David Crosby: Remember My Name
It serves up the myth and a necessary corrective to it simultaneously.
Q. My question concerns the backwards speech read over the speakers in the initial (pre-rumpy pumpy) gathering at the masquerade ball in "Eyes Wide Shut." It is obvious that something is being said backwards, but I don't particularly want to bring recording equipment into the theater to find out what it is. (Matt Thiesen, Maple Grove, MN)
A. The orgy master is saying, "Paul is dead." Just joking. Actually, I believe that's a foreign language and not backwards speech at all. I'd appreciate hearing from anyone who argues otherwise.
Q. Last night I finally saw John Boorman's great film "The General." Since it premiered last year at Cannes the reviews have all touted the film's black-and-white cinematography; however, the copy I rented had a washed-out but distinct color scheme: reds, blues, yellows, the works. Is this in fact the film that appeared in theaters, or did somebody slip in some colorization for the video release? (Craig Simpson, Reynoldsburg, Ohio)
A. The VHS version is in color, and is also panned-and-scanned. The DVD version has color on one side of the disc and b&w on the other, and both sides are letterboxed. My source at Sony says Boorman preferred the film in b&w, but shot it in "desaturated color" with an eye to the VHS and television markets. DVD users are assumed to prefer the real thing. My advice to VHS users: Turn down the color. This film's soul is black and white.
Q. My father, who is 6-foot-4, insists that today's movies are populated by dwarves. The sight of Tom Cruise or Dustin Hoffman sets him into apoplexy. He says--I'm not exaggerating--that tall actors are discriminated against because of some sort of Hollywood conspiracy. I try to tell him that there are plenty of tall actors and that the proportion of tall, short and average height is probably no different among movie stars than in the rest of the country. He tells me I'm not paying attention. (Mike Holtzclaw, Daily Press, Newport News, Va.)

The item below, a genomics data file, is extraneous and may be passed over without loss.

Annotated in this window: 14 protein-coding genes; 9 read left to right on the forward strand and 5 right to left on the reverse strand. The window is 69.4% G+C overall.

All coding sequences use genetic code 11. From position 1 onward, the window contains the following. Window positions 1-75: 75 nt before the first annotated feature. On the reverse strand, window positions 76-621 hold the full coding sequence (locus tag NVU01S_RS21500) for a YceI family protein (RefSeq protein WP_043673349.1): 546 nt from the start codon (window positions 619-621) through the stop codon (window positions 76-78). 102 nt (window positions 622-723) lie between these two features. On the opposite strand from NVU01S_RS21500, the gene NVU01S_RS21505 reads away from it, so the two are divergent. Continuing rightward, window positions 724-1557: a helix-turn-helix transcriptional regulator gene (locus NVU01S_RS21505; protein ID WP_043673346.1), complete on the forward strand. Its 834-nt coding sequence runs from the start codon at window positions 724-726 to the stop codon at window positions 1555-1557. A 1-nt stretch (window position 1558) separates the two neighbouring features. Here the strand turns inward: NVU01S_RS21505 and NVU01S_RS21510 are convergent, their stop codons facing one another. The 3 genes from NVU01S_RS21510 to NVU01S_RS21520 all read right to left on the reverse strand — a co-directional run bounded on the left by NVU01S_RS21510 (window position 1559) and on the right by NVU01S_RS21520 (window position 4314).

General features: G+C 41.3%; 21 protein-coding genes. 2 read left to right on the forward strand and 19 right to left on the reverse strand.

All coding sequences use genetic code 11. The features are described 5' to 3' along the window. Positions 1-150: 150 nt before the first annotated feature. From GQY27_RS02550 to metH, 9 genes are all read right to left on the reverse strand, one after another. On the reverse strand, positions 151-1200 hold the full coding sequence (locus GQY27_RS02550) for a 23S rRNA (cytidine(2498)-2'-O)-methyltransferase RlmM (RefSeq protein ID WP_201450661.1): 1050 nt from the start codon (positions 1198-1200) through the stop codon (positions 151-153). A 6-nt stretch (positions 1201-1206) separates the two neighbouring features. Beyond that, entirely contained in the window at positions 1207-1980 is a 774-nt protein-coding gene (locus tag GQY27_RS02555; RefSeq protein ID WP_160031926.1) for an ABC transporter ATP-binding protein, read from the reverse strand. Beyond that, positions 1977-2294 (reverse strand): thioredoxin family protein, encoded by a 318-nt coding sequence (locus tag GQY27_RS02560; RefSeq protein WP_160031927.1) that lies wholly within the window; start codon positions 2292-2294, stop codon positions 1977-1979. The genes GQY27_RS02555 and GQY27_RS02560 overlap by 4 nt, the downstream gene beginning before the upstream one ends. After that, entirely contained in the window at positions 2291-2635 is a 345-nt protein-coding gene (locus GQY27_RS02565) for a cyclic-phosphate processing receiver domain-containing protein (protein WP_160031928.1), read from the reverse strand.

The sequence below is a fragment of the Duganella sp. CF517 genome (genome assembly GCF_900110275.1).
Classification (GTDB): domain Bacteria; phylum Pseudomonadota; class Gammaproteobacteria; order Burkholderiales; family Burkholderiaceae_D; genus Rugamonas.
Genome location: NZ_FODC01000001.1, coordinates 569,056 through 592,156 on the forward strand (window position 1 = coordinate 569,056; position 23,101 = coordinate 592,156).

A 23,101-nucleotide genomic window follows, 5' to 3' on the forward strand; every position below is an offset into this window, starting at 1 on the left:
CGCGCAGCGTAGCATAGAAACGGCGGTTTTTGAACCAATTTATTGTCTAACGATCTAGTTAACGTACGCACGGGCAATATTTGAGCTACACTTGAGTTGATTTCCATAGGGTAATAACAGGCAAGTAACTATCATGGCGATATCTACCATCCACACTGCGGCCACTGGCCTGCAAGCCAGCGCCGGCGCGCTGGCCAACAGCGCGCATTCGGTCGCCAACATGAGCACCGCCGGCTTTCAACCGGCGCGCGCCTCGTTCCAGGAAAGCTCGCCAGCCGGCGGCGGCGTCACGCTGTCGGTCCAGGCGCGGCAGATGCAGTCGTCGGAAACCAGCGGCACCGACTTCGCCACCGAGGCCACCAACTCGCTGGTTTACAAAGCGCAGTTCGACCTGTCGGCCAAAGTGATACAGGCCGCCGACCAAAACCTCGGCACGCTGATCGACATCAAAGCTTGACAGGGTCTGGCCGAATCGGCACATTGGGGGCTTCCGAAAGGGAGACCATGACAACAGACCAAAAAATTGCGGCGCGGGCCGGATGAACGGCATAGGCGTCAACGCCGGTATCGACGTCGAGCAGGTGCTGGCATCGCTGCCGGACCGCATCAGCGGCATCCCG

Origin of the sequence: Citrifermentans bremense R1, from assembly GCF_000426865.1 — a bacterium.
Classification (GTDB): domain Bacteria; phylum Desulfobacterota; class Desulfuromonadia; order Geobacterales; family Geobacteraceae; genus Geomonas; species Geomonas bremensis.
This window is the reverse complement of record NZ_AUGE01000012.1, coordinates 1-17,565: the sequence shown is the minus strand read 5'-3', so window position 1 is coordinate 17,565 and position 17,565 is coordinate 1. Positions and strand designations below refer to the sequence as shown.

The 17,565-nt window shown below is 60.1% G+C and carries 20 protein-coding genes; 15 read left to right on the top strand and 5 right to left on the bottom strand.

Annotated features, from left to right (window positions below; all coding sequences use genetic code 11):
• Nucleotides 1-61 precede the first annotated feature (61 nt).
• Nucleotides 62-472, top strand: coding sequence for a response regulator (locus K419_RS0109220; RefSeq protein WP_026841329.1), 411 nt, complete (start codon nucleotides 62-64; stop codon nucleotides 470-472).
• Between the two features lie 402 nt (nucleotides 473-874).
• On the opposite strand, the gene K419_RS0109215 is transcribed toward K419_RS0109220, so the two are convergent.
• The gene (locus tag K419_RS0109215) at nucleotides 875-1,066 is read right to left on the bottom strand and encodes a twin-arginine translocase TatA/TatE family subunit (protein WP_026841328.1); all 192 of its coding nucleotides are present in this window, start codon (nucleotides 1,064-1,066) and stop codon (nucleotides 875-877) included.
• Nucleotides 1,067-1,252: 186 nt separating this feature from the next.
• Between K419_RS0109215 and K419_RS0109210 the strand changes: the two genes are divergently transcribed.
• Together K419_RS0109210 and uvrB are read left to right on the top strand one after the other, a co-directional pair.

A. You are basically correct; actors come in many shapes and sizes. Closeups are a great equalizing device (consider what an amazing impact Danny DeVito has in anything he does). Actresses who are taller than average (Sigourney Weaver, Saffron Burrows) sometimes have trouble getting cast opposite insecure stars, but it says something for Tom Cruise (who is not short but of average height) that he loves to work with his taller wife. Here's a theory to try out on your dad: Stars of both sexes tend to have larger heads, in relationship to body size, than the average person. That allows them to dominate in closer shots.
Q. I've been following your arguments for an 'A' rating to be placed between the R and the NC-17. Another problem is theatre owners who become a ratings board all on their own, effectively overruling the MPAA when they see fit. When I saw "The Wood," the theatre was packed with young teenagers. I guess that about 50 percent of the audience was between the ages of 12 and 17. Funny, considering the same theatre would not allow those teenagers to purchase a ticket for "Eyes Wide Shut," despite the fact that they are both rated R. So the theatre decided that some R rated films are worse than others. (Jason Ihle, East Northport, NY)